Podgorica, Montenegro (18 October 2015) – Interior Minister Raško Konjević made a guest appearance on the political talk show „Živa istina“ on Atlas Television on the occasion of breaking up anti-government protests in Podgorica.
When asked to analyse the events which occurred on Saturday morning and Saturday evening in front of the parliament building in Podgorica, and whether the police overstepped its authority, Minister Konjević gave an overview of the events, stressing that the Democratic Front had registered the protest six days before the beginning of the first protest held on 27 September at 18.00 pm, which was in accordance with the Law on Public Assembly. The Security Centre Podgorica approved the request submitted by the organisers, and the Ministry of the Interior reiterated that right to express political or other opinion through a public gathering is guaranteed by the Constitution to each citizen or political party, Minister Konjević emphasised.
In that regard, the Ministry of the Interior confirmed its commitment to respecting human rights guaranteed by the Constitution, Minister Konjević underlined, adding that, at the same time, organisers and participants of the public gathering were obliged to respect rights of other citizens who do not want to take part in the protests.
“Once the public gathering in front of the parliament building was approved, the organisers submitted a request to the local authorities seeking permission to set up the stage and demanding the ban on traffic in that part of the St Peter of Cetinje Boulevard,” Minister Konjević said. Considering the first request, the Capital City of Podgorica approved a 7-day public gathering. However, the organisers did not get permission to set up the stage exactly where it had been set up, Mr Konjević underlined. When it comes to the traffic ban, we have to bear in mind the existence of two different authorities – the municipal police and Security Centre Podgorica. That means that the Security Centre Podgorica makes a formal decision on whether to approve or not the traffic ban in a part of a local road along with a prior consent of the local secretariat in charge of traffic affairs. The Ministry of the Interior acted pursuant to the procedure, and following the 7-day period, the Police Authority issued a press release explaining that the public gatherings were held in a peaceful atmosphere. There were several minor individual incidents, but we could say that they were quite peaceful, Minister Konjević stressed.
“After the expiry of the 7-day period, I met with leaders of the Democratic Front: Andrija Mandić, Nebojša Medojević, Milan Knežević, and Milutin Đukanović, a chief manager who submitted the request to the Security Centre Podgorica. Head of the Police Authority also took part in the meeting,” Minister Konjević highlighted. “We have discussed our joint obligation to respect the law, but they stressed they were not interested in establishing communication with the local authorities,” Minister Konjević pointed out.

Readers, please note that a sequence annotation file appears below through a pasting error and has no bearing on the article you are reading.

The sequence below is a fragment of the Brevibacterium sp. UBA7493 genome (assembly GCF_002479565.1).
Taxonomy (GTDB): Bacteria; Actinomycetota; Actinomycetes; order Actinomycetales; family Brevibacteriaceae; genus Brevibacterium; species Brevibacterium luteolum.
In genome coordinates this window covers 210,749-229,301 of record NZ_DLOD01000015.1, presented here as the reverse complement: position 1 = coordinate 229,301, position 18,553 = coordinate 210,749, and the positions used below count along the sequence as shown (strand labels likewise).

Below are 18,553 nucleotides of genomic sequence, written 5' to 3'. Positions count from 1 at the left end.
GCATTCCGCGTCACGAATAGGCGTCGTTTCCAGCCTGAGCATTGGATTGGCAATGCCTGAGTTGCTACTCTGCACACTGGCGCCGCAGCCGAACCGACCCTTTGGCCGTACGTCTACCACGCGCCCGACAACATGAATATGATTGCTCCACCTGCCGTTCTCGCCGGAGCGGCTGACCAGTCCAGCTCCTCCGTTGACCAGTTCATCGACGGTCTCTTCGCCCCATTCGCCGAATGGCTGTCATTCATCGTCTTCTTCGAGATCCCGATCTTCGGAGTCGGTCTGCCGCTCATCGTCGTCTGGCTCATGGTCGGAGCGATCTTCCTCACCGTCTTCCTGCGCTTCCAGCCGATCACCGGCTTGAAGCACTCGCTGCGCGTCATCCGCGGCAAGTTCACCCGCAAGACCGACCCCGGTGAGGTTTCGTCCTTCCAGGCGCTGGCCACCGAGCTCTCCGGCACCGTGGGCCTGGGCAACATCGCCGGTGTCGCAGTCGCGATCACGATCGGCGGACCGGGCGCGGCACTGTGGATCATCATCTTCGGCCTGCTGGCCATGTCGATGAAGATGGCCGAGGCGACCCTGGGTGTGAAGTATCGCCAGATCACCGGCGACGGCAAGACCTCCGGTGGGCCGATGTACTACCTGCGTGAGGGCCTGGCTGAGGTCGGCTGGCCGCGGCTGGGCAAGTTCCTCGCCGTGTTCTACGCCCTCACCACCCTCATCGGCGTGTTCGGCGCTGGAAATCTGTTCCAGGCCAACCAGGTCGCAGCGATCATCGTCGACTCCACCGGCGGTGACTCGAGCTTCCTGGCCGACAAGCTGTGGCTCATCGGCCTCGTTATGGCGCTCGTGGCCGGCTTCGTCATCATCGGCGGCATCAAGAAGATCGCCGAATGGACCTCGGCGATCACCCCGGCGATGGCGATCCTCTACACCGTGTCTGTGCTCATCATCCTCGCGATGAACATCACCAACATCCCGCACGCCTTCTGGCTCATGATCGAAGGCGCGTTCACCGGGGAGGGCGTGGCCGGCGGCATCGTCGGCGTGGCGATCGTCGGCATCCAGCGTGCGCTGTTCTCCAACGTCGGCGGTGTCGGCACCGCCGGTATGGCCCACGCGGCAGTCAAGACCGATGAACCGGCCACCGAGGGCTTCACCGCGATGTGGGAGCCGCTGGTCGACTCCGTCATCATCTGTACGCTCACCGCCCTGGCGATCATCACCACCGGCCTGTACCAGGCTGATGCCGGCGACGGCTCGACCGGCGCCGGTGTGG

“Having in mind that we could not reach an agreement on certain things, we knew that all of us would be accountable for the alleged violation of the law,” Minister Konjević explained, adding that the law has to be equal for everyone.
Given the fact that the organisers did not respect the decision made by the local authorities, the municipal police filed a request to the Security Centre Podgorica seeking support and assistance in removing the stage, tents and other facilities in a part of the St Peter of Cetinje Blvd. The protesters’ camp had been set up there contrary to the decision made by the local authority and it was supposed to be removed in order to normalise traffic in that part of the boulevard. The assistance was provided in compliance with the Interior Ministry’s regulations, namely the Law on Internal Affairs and Public Assembly Act. Pursuant to these regulations, the municipal police informed the Security Centre Podgorica about the scheduled time of the assistance and requested the assistance to be provided on Saturday morning, Minister Konjević explained. “Speaking in legal terms, the police assisted the local authority and it was not the first time to do so,” Minister Konjević concluded.
“The police were legally obliged to make a plan for providing assistance. On Saturday morning, the police first proceeded to secure the perimeter. That means that no one was allowed to enter the area where the assistance to the municipal police was being provided,” Minister Konjević underlined. He stressed that each order issued by the police during providing assistance is obligatory and disobeying a police officer is considered as a violation of peace and order. “I think such a situation is defined by Article 11 of the Penal Code. The Police acted according to the law in performing their tasks,” Minister Konjević emphasised.
“As to the detention of MP Slaven Radunovic and other protesters, I have to say that happened because they have repeatedly defied the police orders issued at the venue where the municipal police together with police officers were trying to enforce the decision on dismantling the camp set up by the protesters,” Minister Konjević said on the talk show “Živa istina” on Atlas Television. “Police officers were using coercive means in line with the law, and immunity cannot be applied if someone behaves against the law,” Minister Konjević concluded.
Source: Government of Montenegro